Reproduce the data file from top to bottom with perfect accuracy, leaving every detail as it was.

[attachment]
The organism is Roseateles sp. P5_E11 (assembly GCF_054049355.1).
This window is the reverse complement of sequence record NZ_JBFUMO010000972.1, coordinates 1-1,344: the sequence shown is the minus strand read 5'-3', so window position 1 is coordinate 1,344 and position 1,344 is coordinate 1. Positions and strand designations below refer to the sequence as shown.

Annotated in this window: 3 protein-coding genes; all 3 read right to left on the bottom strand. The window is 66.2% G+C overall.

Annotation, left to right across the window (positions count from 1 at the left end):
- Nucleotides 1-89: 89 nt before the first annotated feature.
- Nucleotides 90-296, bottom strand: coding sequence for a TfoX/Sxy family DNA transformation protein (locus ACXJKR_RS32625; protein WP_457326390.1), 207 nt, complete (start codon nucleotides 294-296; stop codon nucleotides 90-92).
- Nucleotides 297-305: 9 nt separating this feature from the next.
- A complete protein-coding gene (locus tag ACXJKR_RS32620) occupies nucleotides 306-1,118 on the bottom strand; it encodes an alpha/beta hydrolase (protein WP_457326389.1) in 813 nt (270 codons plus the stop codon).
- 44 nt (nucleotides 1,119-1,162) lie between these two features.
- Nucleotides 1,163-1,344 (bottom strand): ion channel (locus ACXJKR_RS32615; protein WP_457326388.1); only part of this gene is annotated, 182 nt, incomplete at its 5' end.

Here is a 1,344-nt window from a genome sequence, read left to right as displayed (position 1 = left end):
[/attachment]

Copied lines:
The organism is Roseateles sp. P5_E11 (assembly GCF_054049355.1).
This window is the reverse complement of sequence record NZ_JBFUMO010000972.1, coordinates 1-1,344: the sequence shown is the minus strand read 5'-3', so window position 1 is coordinate 1,344 and position 1,344 is coordinate 1. Positions and strand designations below refer to the sequence as shown.

Annotated in this window: 3 protein-coding genes; all 3 read right to left on the bottom strand. The window is 66.2% G+C overall.

Annotation, left to right across the window (positions count from 1 at the left end):
- Nucleotides 1-89: 89 nt before the first annotated feature.
- Nucleotides 90-296, bottom strand: coding sequence for a TfoX/Sxy family DNA transformation protein (locus ACXJKR_RS32625; protein WP_457326390.1), 207 nt, complete (start codon nucleotides 294-296; stop codon nucleotides 90-92).
- Nucleotides 297-305: 9 nt separating this feature from the next.
- A complete protein-coding gene (locus tag ACXJKR_RS32620) occupies nucleotides 306-1,118 on the bottom strand; it encodes an alpha/beta hydrolase (protein WP_457326389.1) in 813 nt (270 codons plus the stop codon).
- 44 nt (nucleotides 1,119-1,162) lie between these two features.
- Nucleotides 1,163-1,344 (bottom strand): ion channel (locus ACXJKR_RS32615; protein WP_457326388.1); only part of this gene is annotated, 182 nt, incomplete at its 5' end.

Here is a 1,344-nt window from a genome sequence, read left to right as displayed (position 1 = left end):